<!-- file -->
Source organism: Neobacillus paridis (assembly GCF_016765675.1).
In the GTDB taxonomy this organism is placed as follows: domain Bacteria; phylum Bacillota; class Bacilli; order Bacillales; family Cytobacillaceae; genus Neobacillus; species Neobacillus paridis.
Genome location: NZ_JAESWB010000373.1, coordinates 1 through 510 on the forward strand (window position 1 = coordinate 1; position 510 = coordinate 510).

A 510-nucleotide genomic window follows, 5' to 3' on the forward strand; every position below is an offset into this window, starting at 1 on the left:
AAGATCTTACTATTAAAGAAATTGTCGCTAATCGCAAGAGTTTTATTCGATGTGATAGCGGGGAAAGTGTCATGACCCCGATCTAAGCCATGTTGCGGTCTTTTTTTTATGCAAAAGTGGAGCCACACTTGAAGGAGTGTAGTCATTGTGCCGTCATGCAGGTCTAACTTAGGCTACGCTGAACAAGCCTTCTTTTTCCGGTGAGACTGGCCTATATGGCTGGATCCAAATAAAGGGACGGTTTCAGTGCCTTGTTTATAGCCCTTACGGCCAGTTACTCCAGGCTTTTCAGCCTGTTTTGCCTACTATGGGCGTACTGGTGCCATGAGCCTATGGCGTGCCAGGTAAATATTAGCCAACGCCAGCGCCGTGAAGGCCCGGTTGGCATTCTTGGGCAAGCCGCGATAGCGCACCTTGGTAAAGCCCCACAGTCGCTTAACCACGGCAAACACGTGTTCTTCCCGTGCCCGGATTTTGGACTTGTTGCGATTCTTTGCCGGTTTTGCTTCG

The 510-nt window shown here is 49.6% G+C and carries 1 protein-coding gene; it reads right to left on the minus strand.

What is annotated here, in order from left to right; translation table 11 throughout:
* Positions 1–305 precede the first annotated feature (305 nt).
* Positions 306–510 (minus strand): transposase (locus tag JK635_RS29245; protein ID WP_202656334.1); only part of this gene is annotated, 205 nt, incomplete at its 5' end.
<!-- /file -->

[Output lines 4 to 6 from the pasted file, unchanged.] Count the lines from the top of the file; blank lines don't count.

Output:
A 510-nucleotide genomic window follows, 5' to 3' on the forward strand; every position below is an offset into this window, starting at 1 on the left:
AAGATCTTACTATTAAAGAAATTGTCGCTAATCGCAAGAGTTTTATTCGATGTGATAGCGGGGAAAGTGTCATGACCCCGATCTAAGCCATGTTGCGGTCTTTTTTTTATGCAAAAGTGGAGCCACACTTGAAGGAGTGTAGTCATTGTGCCGTCATGCAGGTCTAACTTAGGCTACGCTGAACAAGCCTTCTTTTTCCGGTGAGACTGGCCTATATGGCTGGATCCAAATAAAGGGACGGTTTCAGTGCCTTGTTTATAGCCCTTACGGCCAGTTACTCCAGGCTTTTCAGCCTGTTTTGCCTACTATGGGCGTACTGGTGCCATGAGCCTATGGCGTGCCAGGTAAATATTAGCCAACGCCAGCGCCGTGAAGGCCCGGTTGGCATTCTTGGGCAAGCCGCGATAGCGCACCTTGGTAAAGCCCCACAGTCGCTTAACCACGGCAAACACGTGTTCTTCCCGTGCCCGGATTTTGGACTTGTTGCGATTCTTTGCCGGTTTTGCTTCG

The 510-nt window shown here is 49.6% G+C and carries 1 protein-coding gene; it reads right to left on the minus strand.